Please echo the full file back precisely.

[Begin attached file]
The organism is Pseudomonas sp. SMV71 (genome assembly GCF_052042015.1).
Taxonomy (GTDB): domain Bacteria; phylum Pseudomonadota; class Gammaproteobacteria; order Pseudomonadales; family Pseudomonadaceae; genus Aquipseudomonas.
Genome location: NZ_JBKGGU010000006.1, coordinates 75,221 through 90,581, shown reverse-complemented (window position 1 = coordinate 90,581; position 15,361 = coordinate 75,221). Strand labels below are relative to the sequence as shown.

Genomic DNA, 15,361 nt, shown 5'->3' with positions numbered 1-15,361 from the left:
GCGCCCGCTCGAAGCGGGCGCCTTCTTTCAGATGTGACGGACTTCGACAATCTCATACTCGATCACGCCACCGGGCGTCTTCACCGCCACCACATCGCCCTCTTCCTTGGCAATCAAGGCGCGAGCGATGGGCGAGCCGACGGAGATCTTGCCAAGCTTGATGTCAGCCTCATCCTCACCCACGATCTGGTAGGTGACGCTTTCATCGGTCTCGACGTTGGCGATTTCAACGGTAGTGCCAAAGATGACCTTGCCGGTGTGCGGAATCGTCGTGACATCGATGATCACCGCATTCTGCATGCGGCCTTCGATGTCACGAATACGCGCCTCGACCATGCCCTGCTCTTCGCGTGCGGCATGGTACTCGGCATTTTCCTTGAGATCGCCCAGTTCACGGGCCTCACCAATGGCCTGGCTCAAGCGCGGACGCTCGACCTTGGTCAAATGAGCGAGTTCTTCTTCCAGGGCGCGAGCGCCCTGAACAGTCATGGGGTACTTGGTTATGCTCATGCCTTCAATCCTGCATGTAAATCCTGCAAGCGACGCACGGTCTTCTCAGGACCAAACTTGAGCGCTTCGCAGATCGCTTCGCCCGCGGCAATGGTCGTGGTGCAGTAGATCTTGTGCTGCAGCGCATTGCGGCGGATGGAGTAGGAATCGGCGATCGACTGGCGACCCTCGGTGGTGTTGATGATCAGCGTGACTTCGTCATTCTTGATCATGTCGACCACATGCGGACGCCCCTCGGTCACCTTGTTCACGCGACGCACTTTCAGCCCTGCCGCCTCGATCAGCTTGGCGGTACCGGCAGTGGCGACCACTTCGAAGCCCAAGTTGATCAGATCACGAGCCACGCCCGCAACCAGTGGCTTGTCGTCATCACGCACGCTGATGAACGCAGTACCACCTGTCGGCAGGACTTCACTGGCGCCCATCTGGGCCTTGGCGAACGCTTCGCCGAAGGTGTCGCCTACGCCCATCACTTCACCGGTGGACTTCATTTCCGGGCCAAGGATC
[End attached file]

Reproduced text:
The organism is Pseudomonas sp. SMV71 (genome assembly GCF_052042015.1).
Taxonomy (GTDB): domain Bacteria; phylum Pseudomonadota; class Gammaproteobacteria; order Pseudomonadales; family Pseudomonadaceae; genus Aquipseudomonas.
Genome location: NZ_JBKGGU010000006.1, coordinates 75,221 through 90,581, shown reverse-complemented (window position 1 = coordinate 90,581; position 15,361 = coordinate 75,221). Strand labels below are relative to the sequence as shown.

Genomic DNA, 15,361 nt, shown 5'->3' with positions numbered 1-15,361 from the left:
GCGCCCGCTCGAAGCGGGCGCCTTCTTTCAGATGTGACGGACTTCGACAATCTCATACTCGATCACGCCACCGGGCGTCTTCACCGCCACCACATCGCCCTCTTCCTTGGCAATCAAGGCGCGAGCGATGGGCGAGCCGACGGAGATCTTGCCAAGCTTGATGTCAGCCTCATCCTCACCCACGATCTGGTAGGTGACGCTTTCATCGGTCTCGACGTTGGCGATTTCAACGGTAGTGCCAAAGATGACCTTGCCGGTGTGCGGAATCGTCGTGACATCGATGATCACCGCATTCTGCATGCGGCCTTCGATGTCACGAATACGCGCCTCGACCATGCCCTGCTCTTCGCGTGCGGCATGGTACTCGGCATTTTCCTTGAGATCGCCCAGTTCACGGGCCTCACCAATGGCCTGGCTCAAGCGCGGACGCTCGACCTTGGTCAAATGAGCGAGTTCTTCTTCCAGGGCGCGAGCGCCCTGAACAGTCATGGGGTACTTGGTTATGCTCATGCCTTCAATCCTGCATGTAAATCCTGCAAGCGACGCACGGTCTTCTCAGGACCAAACTTGAGCGCTTCGCAGATCGCTTCGCCCGCGGCAATGGTCGTGGTGCAGTAGATCTTGTGCTGCAGCGCATTGCGGCGGATGGAGTAGGAATCGGCGATCGACTGGCGACCCTCGGTGGTGTTGATGATCAGCGTGACTTCGTCATTCTTGATCATGTCGACCACATGCGGACGCCCCTCGGTCACCTTGTTCACGCGACGCACTTTCAGCCCTGCCGCCTCGATCAGCTTGGCGGTACCGGCAGTGGCGACCACTTCGAAGCCCAAGTTGATCAGATCACGAGCCACGCCCGCAACCAGTGGCTTGTCGTCATCACGCACGCTGATGAACGCAGTACCACCTGTCGGCAGGACTTCACTGGCGCCCATCTGGGCCTTGGCGAACGCTTCGCCGAAGGTGTCGCCTACGCCCATCACTTCACCGGTGGACTTCATTTCCGGGCCAAGGATC